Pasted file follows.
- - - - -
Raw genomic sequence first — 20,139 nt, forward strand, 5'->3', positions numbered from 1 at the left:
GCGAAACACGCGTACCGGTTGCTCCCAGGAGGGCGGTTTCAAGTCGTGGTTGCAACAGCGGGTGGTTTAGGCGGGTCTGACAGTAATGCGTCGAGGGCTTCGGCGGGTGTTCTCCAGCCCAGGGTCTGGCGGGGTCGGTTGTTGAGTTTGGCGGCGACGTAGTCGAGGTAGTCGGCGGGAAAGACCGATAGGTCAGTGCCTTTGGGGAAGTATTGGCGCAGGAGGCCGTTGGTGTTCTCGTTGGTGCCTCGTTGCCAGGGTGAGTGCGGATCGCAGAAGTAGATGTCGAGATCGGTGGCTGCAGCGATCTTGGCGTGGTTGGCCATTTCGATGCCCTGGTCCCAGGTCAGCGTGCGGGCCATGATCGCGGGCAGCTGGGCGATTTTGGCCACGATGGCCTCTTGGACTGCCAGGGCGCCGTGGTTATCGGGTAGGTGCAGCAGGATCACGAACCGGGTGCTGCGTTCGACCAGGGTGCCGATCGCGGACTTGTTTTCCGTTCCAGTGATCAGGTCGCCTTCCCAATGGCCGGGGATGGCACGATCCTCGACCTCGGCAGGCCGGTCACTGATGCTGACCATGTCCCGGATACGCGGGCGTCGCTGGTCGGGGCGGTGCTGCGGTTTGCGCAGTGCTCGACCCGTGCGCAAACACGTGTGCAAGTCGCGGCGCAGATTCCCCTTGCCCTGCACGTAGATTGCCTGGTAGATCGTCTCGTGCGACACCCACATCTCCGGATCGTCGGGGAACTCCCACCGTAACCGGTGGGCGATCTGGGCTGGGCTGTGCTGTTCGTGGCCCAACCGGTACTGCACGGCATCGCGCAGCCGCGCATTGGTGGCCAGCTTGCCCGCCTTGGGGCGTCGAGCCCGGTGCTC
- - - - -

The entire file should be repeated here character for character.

Raw genomic sequence first — 20,139 nt, forward strand, 5'->3', positions numbered from 1 at the left:
GCGAAACACGCGTACCGGTTGCTCCCAGGAGGGCGGTTTCAAGTCGTGGTTGCAACAGCGGGTGGTTTAGGCGGGTCTGACAGTAATGCGTCGAGGGCTTCGGCGGGTGTTCTCCAGCCCAGGGTCTGGCGGGGTCGGTTGTTGAGTTTGGCGGCGACGTAGTCGAGGTAGTCGGCGGGAAAGACCGATAGGTCAGTGCCTTTGGGGAAGTATTGGCGCAGGAGGCCGTTGGTGTTCTCGTTGGTGCCTCGTTGCCAGGGTGAGTGCGGATCGCAGAAGTAGATGTCGAGATCGGTGGCTGCAGCGATCTTGGCGTGGTTGGCCATTTCGATGCCCTGGTCCCAGGTCAGCGTGCGGGCCATGATCGCGGGCAGCTGGGCGATTTTGGCCACGATGGCCTCTTGGACTGCCAGGGCGCCGTGGTTATCGGGTAGGTGCAGCAGGATCACGAACCGGGTGCTGCGTTCGACCAGGGTGCCGATCGCGGACTTGTTTTCCGTTCCAGTGATCAGGTCGCCTTCCCAATGGCCGGGGATGGCACGATCCTCGACCTCGGCAGGCCGGTCACTGATGCTGACCATGTCCCGGATACGCGGGCGTCGCTGGTCGGGGCGGTGCTGCGGTTTGCGCAGTGCTCGACCCGTGCGCAAACACGTGTGCAAGTCGCGGCGCAGATTCCCCTTGCCCTGCACGTAGATTGCCTGGTAGATCGTCTCGTGCGACACCCACATCTCCGGATCGTCGGGGAACTCCCACCGTAACCGGTGGGCGATCTGGGCTGGGCTGTGCTGTTCGTGGCCCAACCGGTACTGCACGGCATCGCGCAGCCGCGCATTGGTGGCCAGCTTGCCCGCCTTGGGGCGTCGAGCCCGGTGCTC